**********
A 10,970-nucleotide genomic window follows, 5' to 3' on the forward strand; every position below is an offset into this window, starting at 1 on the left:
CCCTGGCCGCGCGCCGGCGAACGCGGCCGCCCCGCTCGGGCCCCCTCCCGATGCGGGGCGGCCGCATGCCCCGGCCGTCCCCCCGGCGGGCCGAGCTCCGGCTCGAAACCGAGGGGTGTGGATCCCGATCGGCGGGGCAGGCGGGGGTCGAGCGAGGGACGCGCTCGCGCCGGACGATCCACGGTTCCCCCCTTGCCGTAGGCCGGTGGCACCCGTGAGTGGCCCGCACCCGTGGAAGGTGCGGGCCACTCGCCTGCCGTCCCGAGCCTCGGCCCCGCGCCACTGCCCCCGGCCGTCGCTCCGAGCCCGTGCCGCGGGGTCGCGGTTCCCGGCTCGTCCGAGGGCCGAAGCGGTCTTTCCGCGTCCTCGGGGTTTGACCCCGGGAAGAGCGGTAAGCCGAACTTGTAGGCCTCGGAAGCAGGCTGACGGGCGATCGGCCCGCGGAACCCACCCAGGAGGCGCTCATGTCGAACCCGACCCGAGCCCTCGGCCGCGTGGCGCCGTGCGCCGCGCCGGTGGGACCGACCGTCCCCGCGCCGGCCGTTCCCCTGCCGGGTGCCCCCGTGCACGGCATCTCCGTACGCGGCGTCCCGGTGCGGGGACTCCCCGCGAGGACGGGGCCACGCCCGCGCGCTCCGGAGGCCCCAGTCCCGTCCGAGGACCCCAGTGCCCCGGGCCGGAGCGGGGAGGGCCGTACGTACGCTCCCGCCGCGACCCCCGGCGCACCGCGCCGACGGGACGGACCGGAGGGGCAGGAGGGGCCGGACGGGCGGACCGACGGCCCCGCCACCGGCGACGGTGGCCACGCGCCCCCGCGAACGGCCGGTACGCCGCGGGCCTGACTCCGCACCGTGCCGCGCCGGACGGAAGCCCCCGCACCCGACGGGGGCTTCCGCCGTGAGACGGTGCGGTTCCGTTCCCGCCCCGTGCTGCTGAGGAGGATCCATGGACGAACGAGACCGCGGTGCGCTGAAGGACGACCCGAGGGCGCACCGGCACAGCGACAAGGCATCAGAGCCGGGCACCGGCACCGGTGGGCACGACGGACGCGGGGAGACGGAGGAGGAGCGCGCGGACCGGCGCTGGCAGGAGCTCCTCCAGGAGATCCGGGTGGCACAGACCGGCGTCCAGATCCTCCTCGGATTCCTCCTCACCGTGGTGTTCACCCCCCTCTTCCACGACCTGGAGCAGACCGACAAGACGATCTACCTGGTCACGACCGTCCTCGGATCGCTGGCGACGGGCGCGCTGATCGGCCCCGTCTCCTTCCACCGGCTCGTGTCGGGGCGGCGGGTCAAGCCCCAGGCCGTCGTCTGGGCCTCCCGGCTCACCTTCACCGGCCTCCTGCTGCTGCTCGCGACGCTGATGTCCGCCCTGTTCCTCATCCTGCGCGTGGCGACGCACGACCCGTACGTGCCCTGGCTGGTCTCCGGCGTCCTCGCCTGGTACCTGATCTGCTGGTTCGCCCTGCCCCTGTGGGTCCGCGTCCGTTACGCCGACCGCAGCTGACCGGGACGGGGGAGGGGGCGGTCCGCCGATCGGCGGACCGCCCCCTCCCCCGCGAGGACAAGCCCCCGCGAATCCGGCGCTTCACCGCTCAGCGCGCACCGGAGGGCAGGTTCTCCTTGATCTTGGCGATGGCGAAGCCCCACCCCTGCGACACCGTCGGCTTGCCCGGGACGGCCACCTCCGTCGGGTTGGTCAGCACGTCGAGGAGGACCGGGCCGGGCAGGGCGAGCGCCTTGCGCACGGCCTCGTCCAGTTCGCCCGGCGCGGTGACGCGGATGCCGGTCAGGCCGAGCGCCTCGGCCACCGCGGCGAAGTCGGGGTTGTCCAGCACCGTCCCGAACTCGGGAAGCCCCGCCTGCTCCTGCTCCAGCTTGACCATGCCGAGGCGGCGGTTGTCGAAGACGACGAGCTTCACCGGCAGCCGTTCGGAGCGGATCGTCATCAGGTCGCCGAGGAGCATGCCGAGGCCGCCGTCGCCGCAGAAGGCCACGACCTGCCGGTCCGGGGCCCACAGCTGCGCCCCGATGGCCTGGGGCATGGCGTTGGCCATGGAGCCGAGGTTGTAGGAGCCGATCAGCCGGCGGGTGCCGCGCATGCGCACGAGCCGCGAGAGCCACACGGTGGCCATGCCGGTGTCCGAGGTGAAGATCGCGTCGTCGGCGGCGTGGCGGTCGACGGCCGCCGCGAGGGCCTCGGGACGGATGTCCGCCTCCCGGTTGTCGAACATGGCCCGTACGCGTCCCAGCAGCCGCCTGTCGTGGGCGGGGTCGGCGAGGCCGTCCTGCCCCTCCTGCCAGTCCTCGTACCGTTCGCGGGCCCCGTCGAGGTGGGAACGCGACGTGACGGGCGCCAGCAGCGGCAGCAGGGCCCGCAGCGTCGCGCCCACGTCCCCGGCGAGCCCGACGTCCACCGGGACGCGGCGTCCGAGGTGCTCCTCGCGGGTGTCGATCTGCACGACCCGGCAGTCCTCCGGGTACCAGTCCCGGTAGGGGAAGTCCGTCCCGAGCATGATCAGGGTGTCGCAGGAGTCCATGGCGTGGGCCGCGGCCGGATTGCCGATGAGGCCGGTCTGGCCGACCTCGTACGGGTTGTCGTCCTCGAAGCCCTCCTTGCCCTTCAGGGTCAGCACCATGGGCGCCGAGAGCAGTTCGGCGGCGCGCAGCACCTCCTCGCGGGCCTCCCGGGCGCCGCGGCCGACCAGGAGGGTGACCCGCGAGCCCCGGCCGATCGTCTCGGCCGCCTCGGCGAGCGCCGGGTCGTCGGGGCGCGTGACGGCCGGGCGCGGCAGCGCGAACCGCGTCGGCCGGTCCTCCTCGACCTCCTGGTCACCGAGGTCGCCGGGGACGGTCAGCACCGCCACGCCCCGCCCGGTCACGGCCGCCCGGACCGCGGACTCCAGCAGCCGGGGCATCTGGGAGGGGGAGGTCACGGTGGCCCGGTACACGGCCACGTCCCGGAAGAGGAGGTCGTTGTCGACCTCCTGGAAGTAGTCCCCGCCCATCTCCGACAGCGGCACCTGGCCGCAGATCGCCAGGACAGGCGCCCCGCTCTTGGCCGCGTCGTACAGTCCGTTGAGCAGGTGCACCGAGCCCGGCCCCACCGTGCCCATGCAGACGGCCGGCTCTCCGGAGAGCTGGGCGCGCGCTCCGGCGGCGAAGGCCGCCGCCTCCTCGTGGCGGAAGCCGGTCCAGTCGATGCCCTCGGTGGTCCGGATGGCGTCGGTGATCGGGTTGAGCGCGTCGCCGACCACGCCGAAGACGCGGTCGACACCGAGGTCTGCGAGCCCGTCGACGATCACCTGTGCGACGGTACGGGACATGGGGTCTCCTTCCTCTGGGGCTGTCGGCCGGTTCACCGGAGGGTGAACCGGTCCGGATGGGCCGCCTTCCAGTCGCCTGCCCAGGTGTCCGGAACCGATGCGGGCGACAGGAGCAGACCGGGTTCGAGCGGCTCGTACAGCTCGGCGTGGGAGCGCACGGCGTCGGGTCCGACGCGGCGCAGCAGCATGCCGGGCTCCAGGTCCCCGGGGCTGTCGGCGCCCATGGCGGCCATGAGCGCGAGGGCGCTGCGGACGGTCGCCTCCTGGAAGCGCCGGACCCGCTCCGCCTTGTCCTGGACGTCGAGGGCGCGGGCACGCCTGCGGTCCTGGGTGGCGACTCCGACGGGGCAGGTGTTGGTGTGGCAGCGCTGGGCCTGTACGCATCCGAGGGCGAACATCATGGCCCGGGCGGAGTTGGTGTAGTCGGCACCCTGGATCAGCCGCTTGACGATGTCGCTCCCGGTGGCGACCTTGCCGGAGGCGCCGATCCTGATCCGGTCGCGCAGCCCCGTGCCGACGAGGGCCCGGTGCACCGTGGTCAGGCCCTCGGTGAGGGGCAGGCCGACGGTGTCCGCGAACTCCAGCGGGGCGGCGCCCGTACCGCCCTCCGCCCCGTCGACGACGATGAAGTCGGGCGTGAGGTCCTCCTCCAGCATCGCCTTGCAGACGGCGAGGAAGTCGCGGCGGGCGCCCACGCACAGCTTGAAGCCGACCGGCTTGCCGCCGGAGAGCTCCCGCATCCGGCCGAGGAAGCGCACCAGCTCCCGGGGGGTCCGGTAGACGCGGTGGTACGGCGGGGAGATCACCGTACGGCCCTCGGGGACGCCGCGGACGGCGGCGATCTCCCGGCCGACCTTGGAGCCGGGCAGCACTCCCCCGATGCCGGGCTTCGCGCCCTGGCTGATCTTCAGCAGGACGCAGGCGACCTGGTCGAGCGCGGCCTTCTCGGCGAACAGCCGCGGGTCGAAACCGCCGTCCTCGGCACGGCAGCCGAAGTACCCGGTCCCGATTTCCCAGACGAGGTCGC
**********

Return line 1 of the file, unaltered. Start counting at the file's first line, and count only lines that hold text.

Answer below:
A 10,970-nucleotide genomic window follows, 5' to 3' on the forward strand; every position below is an offset into this window, starting at 1 on the left: